The Teeland Middle School team chose to build their facility on a landfill – truly embracing “renew, reuse, recycle” by creating walls made of materials mined from the landfill and covering them with solar wallpaper. The cement building is constructed with carbon nanotubes, one of the strongest materials available synthesized from carbon-rich compounds such as plastic, which act as rebar. The green roofs collect storm water and provide insulation. Again exemplifying “renew, reuse, recycle”, one of the three “aerodynamic” school buildings constructed to withstand the strong Alaskan winds houses the homeless, providing them with educational opportunities, an introduction to careers, use of all the community facilities and three meals a day. Food for the facility and community was grown on campus.
Award of Distinction winner, Highfield Humanities College, UK, received $1,500 in prize money. Coming from a seaside resort community in northwest England, the students designed a building embedded into a sand dune on the sea front that would serve as a space for all learners, including the local community and visitors. Hard hit by the current economy, the team hoped that their unique school would encourage tourism and add to the local economy. The front of the building is constructed of glass that can withstand the pressure of the waves, allowing students to observe underwater sea life when high-tide covers the building. The building is powered by renewable energy including wind and wave power. Dormitory space in the rear of the building can accommodate 42 students, giving them the opportunity to discover the alternative nightlife of Blackpool.
Three other US Middle schools – Newtown (Connecticut), Seneca (Michigan) and University (Texas), were presented with the Award of Merit, each receiving $1,000 for their own remarkable designs.
“Chairing the jury affords me one of the best days of the year,” remarked David Schrader, AIA, CEFPI international board member. “As we watched the presentations, it was clear that no matter how knowledgeable and talented each of the jury members were, the children’s message, knowledge, passion and enthusiasm humbled each and every one of us. This remarkable day left us all aware that these students truly represent tomorrow’s leaders and our future is in good hands.”
The Council of Educational Facility Planners International (CEFPI) is the only US professional organisation whose principal purpose is improving the places where children learn. CEFPI embraces a diverse group of professionals with one single goal – building healthy, safe, high performance and sustainable learning environments that enhance student and teacher performance and support culture and community vitality. To learn more, visit www.cefpi.org.
Wednesday, 2 May 2012
But even if it is a trick - it is a great idea and has caused many comments. It's fun enough to be great! I kind of hope that it is genuine. Does anyone have any ideas?
AND...... the answer - see comment below. It IS real but not a music school....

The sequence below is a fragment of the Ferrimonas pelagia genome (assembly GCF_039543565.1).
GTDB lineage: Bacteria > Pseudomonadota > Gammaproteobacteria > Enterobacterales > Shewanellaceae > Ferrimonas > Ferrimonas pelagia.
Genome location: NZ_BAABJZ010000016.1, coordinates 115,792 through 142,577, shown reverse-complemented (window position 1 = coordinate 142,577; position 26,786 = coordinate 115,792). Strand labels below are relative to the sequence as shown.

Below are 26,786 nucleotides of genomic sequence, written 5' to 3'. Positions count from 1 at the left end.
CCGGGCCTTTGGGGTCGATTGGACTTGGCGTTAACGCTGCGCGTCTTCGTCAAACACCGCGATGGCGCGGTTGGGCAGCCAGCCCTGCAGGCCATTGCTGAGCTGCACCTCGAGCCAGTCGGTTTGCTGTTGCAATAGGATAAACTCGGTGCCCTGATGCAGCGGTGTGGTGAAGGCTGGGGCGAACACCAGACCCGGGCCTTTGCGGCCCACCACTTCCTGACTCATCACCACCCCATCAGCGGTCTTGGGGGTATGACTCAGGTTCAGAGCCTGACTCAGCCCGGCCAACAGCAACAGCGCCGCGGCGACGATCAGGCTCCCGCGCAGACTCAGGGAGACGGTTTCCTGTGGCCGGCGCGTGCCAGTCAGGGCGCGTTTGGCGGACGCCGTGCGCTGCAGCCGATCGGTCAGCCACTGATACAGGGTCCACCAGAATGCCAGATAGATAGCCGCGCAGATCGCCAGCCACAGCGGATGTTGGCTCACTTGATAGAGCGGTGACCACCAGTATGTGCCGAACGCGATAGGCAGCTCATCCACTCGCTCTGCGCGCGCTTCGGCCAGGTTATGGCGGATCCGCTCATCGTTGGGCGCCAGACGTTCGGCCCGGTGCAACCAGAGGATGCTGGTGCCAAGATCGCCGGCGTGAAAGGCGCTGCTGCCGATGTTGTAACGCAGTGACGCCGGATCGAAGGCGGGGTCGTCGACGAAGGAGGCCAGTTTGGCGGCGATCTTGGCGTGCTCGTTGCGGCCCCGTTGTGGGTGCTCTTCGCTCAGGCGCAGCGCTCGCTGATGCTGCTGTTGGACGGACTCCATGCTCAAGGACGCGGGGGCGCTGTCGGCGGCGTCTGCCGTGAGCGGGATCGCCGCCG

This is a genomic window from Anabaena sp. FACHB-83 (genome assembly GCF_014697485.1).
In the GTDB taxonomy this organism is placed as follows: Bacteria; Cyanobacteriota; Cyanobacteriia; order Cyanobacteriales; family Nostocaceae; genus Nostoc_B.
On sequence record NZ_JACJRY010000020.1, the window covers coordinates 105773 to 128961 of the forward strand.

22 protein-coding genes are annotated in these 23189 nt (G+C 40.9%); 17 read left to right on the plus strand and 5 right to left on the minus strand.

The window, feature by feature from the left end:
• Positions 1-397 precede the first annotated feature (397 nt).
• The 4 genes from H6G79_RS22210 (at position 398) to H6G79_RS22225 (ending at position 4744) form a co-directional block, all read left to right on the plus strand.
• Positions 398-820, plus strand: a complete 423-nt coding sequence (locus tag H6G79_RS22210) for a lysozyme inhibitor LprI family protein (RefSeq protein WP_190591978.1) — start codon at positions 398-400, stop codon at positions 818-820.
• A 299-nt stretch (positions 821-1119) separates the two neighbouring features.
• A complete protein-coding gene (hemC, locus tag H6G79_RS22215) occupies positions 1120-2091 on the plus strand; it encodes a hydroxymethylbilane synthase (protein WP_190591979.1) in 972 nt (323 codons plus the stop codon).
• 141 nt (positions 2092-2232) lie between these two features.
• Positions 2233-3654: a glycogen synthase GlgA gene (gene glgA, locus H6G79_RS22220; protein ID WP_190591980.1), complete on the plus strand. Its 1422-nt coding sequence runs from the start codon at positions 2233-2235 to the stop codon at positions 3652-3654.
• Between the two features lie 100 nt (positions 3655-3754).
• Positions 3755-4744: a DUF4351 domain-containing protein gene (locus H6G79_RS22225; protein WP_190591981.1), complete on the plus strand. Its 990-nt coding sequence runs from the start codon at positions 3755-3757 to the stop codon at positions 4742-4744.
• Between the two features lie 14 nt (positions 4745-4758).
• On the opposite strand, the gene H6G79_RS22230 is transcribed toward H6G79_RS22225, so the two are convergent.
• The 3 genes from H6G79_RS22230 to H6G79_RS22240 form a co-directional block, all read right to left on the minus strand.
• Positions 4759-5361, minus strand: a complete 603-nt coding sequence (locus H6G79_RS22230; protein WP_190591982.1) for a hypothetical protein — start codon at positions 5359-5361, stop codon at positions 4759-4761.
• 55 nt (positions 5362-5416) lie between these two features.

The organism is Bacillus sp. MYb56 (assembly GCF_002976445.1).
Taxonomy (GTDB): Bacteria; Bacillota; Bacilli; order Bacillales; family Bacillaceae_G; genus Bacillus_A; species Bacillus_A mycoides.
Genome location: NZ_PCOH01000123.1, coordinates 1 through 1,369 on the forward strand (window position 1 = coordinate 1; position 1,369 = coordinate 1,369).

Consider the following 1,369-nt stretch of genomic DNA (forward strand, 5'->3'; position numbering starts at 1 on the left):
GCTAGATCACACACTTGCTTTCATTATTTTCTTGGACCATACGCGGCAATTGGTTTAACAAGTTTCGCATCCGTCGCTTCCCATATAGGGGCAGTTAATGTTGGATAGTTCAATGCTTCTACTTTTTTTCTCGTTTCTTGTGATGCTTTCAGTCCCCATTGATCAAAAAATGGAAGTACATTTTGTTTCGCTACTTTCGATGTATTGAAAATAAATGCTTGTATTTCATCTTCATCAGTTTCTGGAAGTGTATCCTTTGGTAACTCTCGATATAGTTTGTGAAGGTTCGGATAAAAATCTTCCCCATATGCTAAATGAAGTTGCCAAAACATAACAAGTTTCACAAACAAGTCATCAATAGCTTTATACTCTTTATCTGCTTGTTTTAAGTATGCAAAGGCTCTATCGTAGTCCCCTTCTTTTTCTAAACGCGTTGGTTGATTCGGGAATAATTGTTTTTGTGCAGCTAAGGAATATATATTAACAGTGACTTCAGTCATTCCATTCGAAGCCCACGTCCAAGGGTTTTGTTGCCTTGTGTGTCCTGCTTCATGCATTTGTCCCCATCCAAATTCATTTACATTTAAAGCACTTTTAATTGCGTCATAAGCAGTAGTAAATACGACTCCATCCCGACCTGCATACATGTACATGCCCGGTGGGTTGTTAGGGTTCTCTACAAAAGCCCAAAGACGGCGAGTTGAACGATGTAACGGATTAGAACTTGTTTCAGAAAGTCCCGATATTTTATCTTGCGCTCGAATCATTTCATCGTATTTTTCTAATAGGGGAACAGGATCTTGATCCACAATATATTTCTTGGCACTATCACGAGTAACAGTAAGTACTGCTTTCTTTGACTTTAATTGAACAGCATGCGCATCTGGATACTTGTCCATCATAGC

to see the truth follow this link
Wednesday, 18 April 2012
Wednesday, 28 March 2012
Tuesday, 27 March 2012
Tuesday, 20 March 2012
Tuesday, 6 March 2012
I am really pleased to have been asked to support, in a very small way, a class from St Gilgen International School in Austria, as they start a four week project on designing a 'classroom of the future'. It's is a fabulous project - students considering approaches to learning and what types of environment best support that. It is an important conversation between learners and teachers that can really contribute to the learning process.
Four weeks is long enough for some really good conversations to take place, and of course, once they've happened, the thinking and discussions remain with them.
I am very curious to see how their projects develop and how the students envision the future of learning spaces. Hopefully, we will be able to post some of their ideas on the blog for others to share.It is also heartening that these conversations seem to be going on in increasing numbers in countries all over the world. In just a few days I will also be working with a school in Kuwait considering the future of their learning environments. It's only in the UK where, in some places, people seem to be trying to block these conversations at the moment. It's a pity and a backward step.
Saturday, 3 March 2012
Thursday, 1 March 2012
Monday, 27 February 2012
- Trung Le, the fantastic education architect and thinker from Cannon Design (Chicago) also known as the driving force from the visionary The Third Teacher
- Professor Stephen Heppell, one of the worlds leading education thinkers (see Heppell.net)
- Ollie Bray, National Adviser for Emerging Technologies in Learning at Education Scotland. Formore on Ollie, click here.
- Mike Reading, Principal, The Oxford Academy
- Eddie Murphy, Technical Director, Mott MacDonald
- Aidan Ridyard, Director, Broadway Malyan Architects
- Some of the excellent inputs and videos will go on line soon - and be posted on this blog, so please do come back to check them out.
Thursday, 16 February 2012
To watch video of this amazing school, click here.
Tuesday, 14 February 2012
Tuesday, 7 February 2012
HOVEP is a unique partnership between the Welsh Government, local authorities, the further and higher education sectors in the Heads of the Valleys area. Its mission is to make the Heads of the Valleys a high skilled region for the 21st century. In Blaenau Gwent, (one of the two areas in HOVEP, the other being Merthyr Tydfil) this is a particularly significant goal. The closure of the steelworks and the loss of a considerable number of jobs has led to the creation of an area facing a significant number of challenges.